How to tell poisonous and edible mushrooms apart

Death cap mushrooms are often found near oak trees in the wild. One of these ingested can be deadly.
Death cap mushrooms are often found near oak trees in the wild. One of these ingested can be deadly. Photo: Arsineh Houspian

I have just started foraging mushrooms. How do I tell a poisonous one from an edible one? K. Ling

Easy! By the way you clutch your abdomen in the hospital emergency department. Sorry, yes I am being dramatic. But only recently eight people were hospitalised with wild mushroom poisoning. Things have changed since I picked field mushrooms on our farm as an eight-year-old and sold them on the side of the road for 50 cents a pound. (Today those same mushrooms are being sold in farmers markets for $45 a kilo). Spores of deadly northern hemisphere poisonous mushrooms have found their way to Australia and now grow under oak trees in our public gardens. Death cap mushroom look like edible mushrooms from northern Asian and have claimed the lives of several people recently arrived from China. I recommend to anyone considering foraging to first get an education from someone like Cameron Russell in Victoria at mushroomtours.com or Diego Bonetto in NSW. Australian-born mushroom expert Alison Pouliot has written a brilliant book, The Allure of Fungi, about 1000 days in the forests of the world telling stories of mushroom culture. You can find it at alisonpouliot.com.

Parsley stalks impart the same fresh, sharp hit of chlorophyll as the leaves.
Parsley stalks impart the same fresh, sharp hit of chlorophyll as the leaves. Photo: Shutterstock

Is there anything one can do with parsley stalks besides put them in stock? They are so full of strong flavour. R. Mischlewski

I just had an image of a culinary Morticia Addams from The Addams Family presenting a deheaded bunch of parsley to a chef de partie. But I digress. While parsley stems are tough, they still impart the same fresh, sharp hit of chlorophyll as the leaves, along with an earthy bass note. Take a sharp knife and very finely slice the stems and add them to a potato salad. Soak washed and trimmed stems in a marinade of a few tablespoons of cider vinegar mixed with half a teaspoon of sugar and a quarter of a teaspoon of salt. Cover and leave for a day. Remove for the marinade, drain, and chop into 2mm thick slices and sprinkle over a salad. Delicious.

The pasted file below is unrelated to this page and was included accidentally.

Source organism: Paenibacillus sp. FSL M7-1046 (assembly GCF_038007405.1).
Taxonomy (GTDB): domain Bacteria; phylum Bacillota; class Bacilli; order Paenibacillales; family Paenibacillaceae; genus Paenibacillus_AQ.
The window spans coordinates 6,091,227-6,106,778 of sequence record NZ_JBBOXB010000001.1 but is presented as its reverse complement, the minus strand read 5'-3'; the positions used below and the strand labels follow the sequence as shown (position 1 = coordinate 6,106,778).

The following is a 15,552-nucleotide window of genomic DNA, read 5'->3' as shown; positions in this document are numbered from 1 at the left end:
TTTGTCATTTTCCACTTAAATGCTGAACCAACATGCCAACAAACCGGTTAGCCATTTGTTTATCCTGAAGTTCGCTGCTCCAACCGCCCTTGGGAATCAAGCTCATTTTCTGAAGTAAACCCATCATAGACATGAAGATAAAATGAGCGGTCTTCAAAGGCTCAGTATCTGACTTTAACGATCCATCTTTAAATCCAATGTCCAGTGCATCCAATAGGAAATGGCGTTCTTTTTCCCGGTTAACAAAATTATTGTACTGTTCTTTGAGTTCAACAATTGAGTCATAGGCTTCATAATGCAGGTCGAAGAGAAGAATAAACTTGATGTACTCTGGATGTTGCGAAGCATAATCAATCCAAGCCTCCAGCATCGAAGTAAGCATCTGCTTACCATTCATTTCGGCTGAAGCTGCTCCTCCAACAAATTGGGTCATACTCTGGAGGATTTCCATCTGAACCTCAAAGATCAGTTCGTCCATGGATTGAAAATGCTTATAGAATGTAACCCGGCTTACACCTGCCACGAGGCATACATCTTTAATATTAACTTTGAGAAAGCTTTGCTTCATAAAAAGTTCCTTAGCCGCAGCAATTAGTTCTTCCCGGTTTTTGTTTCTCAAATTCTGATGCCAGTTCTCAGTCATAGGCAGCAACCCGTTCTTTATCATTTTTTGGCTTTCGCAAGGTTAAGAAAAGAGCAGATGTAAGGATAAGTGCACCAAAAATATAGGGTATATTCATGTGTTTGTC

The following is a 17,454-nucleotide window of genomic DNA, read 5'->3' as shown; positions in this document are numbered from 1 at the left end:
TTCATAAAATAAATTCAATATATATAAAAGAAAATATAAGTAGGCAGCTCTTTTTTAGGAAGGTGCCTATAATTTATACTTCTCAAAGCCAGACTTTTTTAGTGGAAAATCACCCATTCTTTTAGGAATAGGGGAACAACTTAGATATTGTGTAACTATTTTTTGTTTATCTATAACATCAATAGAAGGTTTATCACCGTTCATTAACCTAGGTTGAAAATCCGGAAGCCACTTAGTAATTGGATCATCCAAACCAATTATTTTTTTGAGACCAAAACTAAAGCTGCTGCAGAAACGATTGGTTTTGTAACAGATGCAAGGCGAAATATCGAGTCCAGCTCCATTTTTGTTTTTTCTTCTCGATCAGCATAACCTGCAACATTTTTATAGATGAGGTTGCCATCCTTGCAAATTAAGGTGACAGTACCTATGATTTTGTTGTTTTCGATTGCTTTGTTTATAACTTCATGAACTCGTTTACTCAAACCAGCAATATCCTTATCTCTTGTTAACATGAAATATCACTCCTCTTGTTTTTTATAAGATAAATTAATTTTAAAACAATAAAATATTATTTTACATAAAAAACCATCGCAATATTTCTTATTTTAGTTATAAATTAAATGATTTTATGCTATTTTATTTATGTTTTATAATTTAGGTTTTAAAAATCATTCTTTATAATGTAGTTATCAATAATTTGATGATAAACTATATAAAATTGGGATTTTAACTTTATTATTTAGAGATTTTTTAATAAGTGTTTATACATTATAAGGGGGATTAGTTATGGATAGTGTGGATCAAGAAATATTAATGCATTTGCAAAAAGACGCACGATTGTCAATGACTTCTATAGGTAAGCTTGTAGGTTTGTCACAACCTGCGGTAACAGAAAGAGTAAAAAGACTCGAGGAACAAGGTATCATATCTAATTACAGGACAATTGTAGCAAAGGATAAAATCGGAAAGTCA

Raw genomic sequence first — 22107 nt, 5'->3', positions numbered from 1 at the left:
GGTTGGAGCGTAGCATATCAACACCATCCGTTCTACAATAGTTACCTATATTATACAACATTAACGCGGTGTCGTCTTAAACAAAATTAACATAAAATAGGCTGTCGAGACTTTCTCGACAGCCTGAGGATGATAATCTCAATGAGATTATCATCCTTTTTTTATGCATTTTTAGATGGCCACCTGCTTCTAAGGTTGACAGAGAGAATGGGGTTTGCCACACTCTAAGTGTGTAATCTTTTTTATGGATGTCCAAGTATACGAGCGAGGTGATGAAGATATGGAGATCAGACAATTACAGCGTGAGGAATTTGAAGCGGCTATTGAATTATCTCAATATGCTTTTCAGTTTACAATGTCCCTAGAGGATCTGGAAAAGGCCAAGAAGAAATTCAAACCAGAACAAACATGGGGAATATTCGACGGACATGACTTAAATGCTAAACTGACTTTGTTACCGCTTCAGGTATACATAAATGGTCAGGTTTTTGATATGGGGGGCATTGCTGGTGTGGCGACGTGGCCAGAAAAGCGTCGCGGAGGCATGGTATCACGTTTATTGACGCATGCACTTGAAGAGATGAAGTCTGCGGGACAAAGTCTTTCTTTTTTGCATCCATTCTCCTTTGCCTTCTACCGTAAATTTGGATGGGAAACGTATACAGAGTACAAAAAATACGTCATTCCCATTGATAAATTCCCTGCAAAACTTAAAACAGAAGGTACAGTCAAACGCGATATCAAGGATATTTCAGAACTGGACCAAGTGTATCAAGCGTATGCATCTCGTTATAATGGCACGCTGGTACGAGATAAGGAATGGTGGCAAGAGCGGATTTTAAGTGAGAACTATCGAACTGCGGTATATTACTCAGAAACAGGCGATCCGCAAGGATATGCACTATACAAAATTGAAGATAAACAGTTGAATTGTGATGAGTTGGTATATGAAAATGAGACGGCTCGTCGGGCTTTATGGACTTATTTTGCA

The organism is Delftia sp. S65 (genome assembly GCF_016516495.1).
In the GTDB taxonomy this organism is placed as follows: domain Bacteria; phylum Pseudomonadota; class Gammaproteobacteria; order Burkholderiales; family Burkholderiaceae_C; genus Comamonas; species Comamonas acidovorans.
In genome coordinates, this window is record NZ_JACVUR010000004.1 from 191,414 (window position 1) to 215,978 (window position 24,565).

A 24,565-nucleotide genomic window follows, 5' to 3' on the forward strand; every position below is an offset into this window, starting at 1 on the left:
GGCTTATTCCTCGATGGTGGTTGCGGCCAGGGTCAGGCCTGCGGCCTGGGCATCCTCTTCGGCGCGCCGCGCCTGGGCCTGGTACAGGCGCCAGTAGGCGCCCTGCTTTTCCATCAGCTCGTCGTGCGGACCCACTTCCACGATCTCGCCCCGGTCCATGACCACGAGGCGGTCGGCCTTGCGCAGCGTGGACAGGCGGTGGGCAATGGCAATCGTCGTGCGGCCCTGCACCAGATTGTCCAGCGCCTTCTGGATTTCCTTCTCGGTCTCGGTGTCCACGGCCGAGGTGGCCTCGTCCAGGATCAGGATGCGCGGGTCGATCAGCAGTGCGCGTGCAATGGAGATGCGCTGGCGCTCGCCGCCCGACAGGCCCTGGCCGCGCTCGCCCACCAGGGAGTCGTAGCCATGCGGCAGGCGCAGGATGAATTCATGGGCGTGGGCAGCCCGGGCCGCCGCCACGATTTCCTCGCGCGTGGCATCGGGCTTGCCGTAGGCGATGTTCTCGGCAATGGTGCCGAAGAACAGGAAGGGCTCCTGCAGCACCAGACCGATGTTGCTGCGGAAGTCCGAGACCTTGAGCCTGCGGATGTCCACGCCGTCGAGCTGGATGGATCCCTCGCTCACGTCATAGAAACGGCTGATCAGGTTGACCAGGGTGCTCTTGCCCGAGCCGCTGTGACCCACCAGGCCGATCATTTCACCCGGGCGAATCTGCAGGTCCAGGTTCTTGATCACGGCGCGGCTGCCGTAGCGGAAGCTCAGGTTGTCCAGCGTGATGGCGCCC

Letters

I wish I had a column just to publish the scores of glorious letters we receive at the Brain Food Institute each week. This came in from A. McIlwain, who wrote in about baking paper and pavlovas. "Back in the 1960s my late mother was the pavlova queen of Tamworth. She did a bit of country wedding catering and her pavlovas were the essential dessert. No baking paper in those days. She used the new-fangled aluminium foil. Just line the baking tray with the foil, shiny side up, and pile on the meringue mixture. The foil just peels away when the pavlova has been taken out of the oven and cooled a little. By the way, she always decorated the pavlovas on the flat base side. She piled on a mountain of whipped cream and avalanches of bananas and strawberries and passionfruit pulp."

Send your vexing culinary conundrums to brainfood@richardcornish.com.au or tweet to @Realbrainfood.